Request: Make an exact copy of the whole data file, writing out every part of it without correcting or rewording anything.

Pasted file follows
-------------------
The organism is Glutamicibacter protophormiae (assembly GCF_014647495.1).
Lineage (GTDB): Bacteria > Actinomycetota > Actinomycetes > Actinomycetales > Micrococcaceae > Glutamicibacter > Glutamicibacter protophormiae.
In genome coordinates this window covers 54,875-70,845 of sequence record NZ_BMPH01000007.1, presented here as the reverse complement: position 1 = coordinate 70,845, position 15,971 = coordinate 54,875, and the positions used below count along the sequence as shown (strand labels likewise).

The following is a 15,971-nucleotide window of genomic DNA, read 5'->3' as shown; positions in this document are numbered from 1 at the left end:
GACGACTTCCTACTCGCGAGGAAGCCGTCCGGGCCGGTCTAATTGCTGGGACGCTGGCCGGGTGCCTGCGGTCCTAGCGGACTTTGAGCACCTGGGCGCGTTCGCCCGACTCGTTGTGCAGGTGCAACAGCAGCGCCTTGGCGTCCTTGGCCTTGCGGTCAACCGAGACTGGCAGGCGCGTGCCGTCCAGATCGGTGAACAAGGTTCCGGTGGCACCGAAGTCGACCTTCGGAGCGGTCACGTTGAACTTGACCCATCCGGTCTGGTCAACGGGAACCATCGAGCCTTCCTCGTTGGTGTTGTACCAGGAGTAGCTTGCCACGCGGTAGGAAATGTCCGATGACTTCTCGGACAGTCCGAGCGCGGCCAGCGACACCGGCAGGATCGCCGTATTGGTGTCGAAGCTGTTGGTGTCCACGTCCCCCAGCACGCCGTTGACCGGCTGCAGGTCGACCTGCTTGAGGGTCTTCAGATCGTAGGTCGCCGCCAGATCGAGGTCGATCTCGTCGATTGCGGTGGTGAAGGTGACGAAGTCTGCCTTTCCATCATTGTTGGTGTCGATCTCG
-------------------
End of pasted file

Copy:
The organism is Glutamicibacter protophormiae (assembly GCF_014647495.1).
Lineage (GTDB): Bacteria > Actinomycetota > Actinomycetes > Actinomycetales > Micrococcaceae > Glutamicibacter > Glutamicibacter protophormiae.
In genome coordinates this window covers 54,875-70,845 of sequence record NZ_BMPH01000007.1, presented here as the reverse complement: position 1 = coordinate 70,845, position 15,971 = coordinate 54,875, and the positions used below count along the sequence as shown (strand labels likewise).

The following is a 15,971-nucleotide window of genomic DNA, read 5'->3' as shown; positions in this document are numbered from 1 at the left end:
GACGACTTCCTACTCGCGAGGAAGCCGTCCGGGCCGGTCTAATTGCTGGGACGCTGGCCGGGTGCCTGCGGTCCTAGCGGACTTTGAGCACCTGGGCGCGTTCGCCCGACTCGTTGTGCAGGTGCAACAGCAGCGCCTTGGCGTCCTTGGCCTTGCGGTCAACCGAGACTGGCAGGCGCGTGCCGTCCAGATCGGTGAACAAGGTTCCGGTGGCACCGAAGTCGACCTTCGGAGCGGTCACGTTGAACTTGACCCATCCGGTCTGGTCAACGGGAACCATCGAGCCTTCCTCGTTGGTGTTGTACCAGGAGTAGCTTGCCACGCGGTAGGAAATGTCCGATGACTTCTCGGACAGTCCGAGCGCGGCCAGCGACACCGGCAGGATCGCCGTATTGGTGTCGAAGCTGTTGGTGTCCACGTCCCCCAGCACGCCGTTGACCGGCTGCAGGTCGACCTGCTTGAGGGTCTTCAGATCGTAGGTCGCCGCCAGATCGAGGTCGATCTCGTCGATTGCGGTGGTGAAGGTGACGAAGTCTGCCTTTCCATCATTGTTGGTGTCGATCTCG